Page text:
by Lisa A. Beach
Two years ago, a yellow Labrador named Maddie was an abused dog left on the side of the road with her ten puppies. They were taken to Canine Soulmates, a foster group in Hurst, and four-year-old Maddie got a second chance when her handler Jane Nolan adopted her.
Talk about making the most of second chances. Rather than just living the good life in her new home, Maddie used this opportunity to help others. Maddie and Jane work together as a therapy dog team through Pet Partners, a national leader in animal-assisted therapy.
“I saw that Maddie had a really good temperament and a very kind heart.” explained Jane. “You can’t always find dogs that are mellow, sweet, and approachable.”
Dr. Brian Benjamin of the Ohio Drive Animal Hospital in Plano agrees that a good temperament is key for a therapy animal.
“A therapy animal shouldn’t have any trust issues.” explained Dr. Benjamin. “Plus, you can provide behavioral training so the animal will be patient, not afraid of loud noises, and not aggressive.”
To get her “working papers,” Maddie was evaluated and trained through A New Leash on Life, the McKinney-based chapter of Pet Partners. After a physical and behavioral evaluation, as well as six months of training in obedience, socialization, and manners, Maddie got the green light.
Therapy Animals Work Wonders
Maddie and Jane visit area hospitals, retirement homes, and other facilities where the healing power of animal-human interaction works wonders. “We just help give a little bit of normalcy to the day and help them feel better,” says Jane, explaining how patients’ days are filled with tests, medication, needles, therapies, and exams.
Therapy pets also ease grief, stress, and loneliness, which is why Flora Ellias, Dr. Benjamin’s receptionist, takes her three-year-old Irish Wolfhound Sheldon to visit patients through the Vitas Hospice Paw Pals Program.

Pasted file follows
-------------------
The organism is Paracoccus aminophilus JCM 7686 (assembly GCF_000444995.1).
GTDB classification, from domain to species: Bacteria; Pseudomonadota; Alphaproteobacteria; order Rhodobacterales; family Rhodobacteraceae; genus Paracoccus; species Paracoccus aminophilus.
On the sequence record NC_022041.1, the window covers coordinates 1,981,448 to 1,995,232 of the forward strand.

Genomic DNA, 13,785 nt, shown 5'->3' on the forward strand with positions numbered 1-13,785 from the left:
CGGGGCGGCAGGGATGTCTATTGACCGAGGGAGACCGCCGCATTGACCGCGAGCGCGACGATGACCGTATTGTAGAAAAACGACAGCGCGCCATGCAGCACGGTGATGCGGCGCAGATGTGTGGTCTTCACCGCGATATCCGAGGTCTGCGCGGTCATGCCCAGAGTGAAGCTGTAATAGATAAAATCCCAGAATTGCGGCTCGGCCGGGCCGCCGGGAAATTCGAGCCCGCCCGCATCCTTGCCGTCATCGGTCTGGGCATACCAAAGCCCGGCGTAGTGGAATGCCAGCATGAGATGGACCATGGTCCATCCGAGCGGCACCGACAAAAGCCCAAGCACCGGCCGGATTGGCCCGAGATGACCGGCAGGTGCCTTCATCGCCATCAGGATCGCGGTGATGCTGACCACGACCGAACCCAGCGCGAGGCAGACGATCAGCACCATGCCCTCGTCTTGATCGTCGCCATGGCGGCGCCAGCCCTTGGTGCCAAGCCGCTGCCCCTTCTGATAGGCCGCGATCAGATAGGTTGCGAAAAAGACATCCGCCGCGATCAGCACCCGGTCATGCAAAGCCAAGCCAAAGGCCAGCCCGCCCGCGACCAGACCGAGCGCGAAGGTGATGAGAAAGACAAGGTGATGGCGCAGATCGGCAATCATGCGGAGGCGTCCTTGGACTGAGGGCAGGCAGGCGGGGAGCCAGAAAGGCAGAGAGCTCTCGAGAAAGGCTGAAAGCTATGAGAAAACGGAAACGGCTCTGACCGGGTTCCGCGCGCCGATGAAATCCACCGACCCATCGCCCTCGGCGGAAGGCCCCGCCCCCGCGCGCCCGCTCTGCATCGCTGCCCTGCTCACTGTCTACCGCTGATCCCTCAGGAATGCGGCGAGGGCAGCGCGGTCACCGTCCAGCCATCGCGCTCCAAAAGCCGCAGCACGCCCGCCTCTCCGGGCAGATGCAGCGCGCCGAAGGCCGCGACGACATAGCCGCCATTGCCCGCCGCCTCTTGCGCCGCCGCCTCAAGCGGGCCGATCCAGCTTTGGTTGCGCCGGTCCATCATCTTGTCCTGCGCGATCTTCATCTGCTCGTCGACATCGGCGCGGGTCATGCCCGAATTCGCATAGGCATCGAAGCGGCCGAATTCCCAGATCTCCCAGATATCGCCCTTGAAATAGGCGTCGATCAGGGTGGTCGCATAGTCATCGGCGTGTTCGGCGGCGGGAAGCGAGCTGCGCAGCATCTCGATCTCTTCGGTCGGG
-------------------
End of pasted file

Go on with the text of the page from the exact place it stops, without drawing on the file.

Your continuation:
“You can easily see the connection that people have with the dogs,” says Flora, who has been taking Sheldon on hospice visits three times a month for the past two years. “Some patients are nonverbal until the dogs visit, and then they start talking. Rehab patients with mobility issues will pet and brush the dogs. Even Alzheimer’s patients sometimes recall a pet they had from childhood.”
Dr. Benjamin also comments on the therapeutic effects that animals can have on people. “There have been studies done that show the simple process of petting a dog or hearing a cat purr can release endorphins that benefit a person’s state of mind.”
Jane Nolan has Witnessed the Benefits First Hand
“One five-year-old boy in oncology had lost his sight and was feeling nauseous,” recalled Jane on a past visit to Children’s Medical Center in Dallas. “He was petting Maddie, trying to figure out what she looked like. I said, ‘Do you trust me and Maddie?’ He said, ‘Sure.’ And I said, ‘We’re going to play a game. You’re going to touch her and tell me what part you’re touching.’ After he figured out he was touching Maddie’s head, he said it felt like her heart because she’s so soft, and I thought that was so intuitive of him. It made him calm down and be more relaxed. It was a special moment.”
Think being a therapy animal is just for dogs? Think again. A variety of animals have the potential to serve as therapy animals, including cats, pigs, ponies, birds, guinea pigs and rabbits.
Contact these local chapters of Pet Partners for details:
Delta Hearts of Gold, Aledo, (817) 291-5994
Angel Paws, McGregor, (254) 744-9926
A New Leash on Life, McKinney, (972) 740-8722